Let us now answer the question: How does the natural law of the Relativity of Gravity change the current Newtonian algebraic equation for gravitation? Since the modern Newtonian equation says nothing about mass ratios or about relative gravitational accelerations based on the relative mass-ratio of opposing masses, we must express these concepts as follows, with specific reference to the Earth/Moon system, as an example:
Where m1, a1 and F1 and are respectively the inertial mass (inertial resistance), the relative gravitational acceleration, and the relative intensity of gravitational force in all directions of the Earth; where m2, a2 and F2 are respectively the inertial mass (inertial resistance), the relative gravitational acceleration, and the relative intensity of gravitational force in all directions of the Moon; and where d2 is the square of the distance between their centers.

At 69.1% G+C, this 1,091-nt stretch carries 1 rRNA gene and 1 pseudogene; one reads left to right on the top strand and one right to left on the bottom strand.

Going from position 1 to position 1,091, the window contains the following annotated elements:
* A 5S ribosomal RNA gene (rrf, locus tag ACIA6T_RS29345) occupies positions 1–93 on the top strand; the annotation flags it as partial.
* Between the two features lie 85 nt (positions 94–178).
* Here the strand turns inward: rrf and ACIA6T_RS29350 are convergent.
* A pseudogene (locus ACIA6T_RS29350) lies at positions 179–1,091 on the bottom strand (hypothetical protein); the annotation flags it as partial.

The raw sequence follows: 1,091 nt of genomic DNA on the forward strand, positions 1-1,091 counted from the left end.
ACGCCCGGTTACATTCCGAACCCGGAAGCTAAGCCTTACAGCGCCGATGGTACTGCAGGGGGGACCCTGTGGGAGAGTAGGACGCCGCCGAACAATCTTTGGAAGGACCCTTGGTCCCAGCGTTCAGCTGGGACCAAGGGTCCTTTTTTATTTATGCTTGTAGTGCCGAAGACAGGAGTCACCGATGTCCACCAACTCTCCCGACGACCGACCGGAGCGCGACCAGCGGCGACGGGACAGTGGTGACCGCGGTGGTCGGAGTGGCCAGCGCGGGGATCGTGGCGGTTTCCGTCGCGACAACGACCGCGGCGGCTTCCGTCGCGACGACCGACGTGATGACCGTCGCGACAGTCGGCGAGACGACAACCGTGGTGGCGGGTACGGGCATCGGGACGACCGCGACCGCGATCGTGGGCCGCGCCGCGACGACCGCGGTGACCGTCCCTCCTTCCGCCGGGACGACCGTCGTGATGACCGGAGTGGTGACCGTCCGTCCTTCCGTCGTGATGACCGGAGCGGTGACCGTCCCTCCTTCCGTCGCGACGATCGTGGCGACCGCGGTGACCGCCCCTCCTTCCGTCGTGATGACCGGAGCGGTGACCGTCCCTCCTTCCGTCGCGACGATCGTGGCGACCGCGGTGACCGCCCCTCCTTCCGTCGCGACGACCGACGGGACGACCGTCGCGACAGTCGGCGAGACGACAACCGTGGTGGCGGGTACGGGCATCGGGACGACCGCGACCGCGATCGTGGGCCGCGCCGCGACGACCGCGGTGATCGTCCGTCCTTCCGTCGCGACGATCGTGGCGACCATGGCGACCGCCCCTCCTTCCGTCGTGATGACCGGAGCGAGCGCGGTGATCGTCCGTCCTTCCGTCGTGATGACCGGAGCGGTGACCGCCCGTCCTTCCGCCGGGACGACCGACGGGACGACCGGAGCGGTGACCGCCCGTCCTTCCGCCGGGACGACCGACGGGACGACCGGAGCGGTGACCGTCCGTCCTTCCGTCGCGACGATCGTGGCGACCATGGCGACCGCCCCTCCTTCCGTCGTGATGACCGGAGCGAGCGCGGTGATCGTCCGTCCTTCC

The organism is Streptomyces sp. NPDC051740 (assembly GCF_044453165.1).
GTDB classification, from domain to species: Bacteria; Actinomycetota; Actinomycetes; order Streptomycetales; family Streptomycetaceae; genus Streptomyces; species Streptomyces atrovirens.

Based on the above example, the remaining specific formulae are as follows:
Thus, Galileo’s first approximation—the equality of gravitational accelerations of unequal masses—was not correct. It only appeared that way because the relatively similar masses of two relatively tiny objects (unequal cannonballs), as compared to the enormous mass of the Earth, fell (accelerated) toward the Earth in what appeared to be equal times. Based on the above postulates, observations, and similar causations, a priori it turns out that Galileo’s smaller cannonball actually fell (accelerated) relative to the Earth faster than his larger cannonball. We shall explore the specific reasons for this conclusion in the next sections.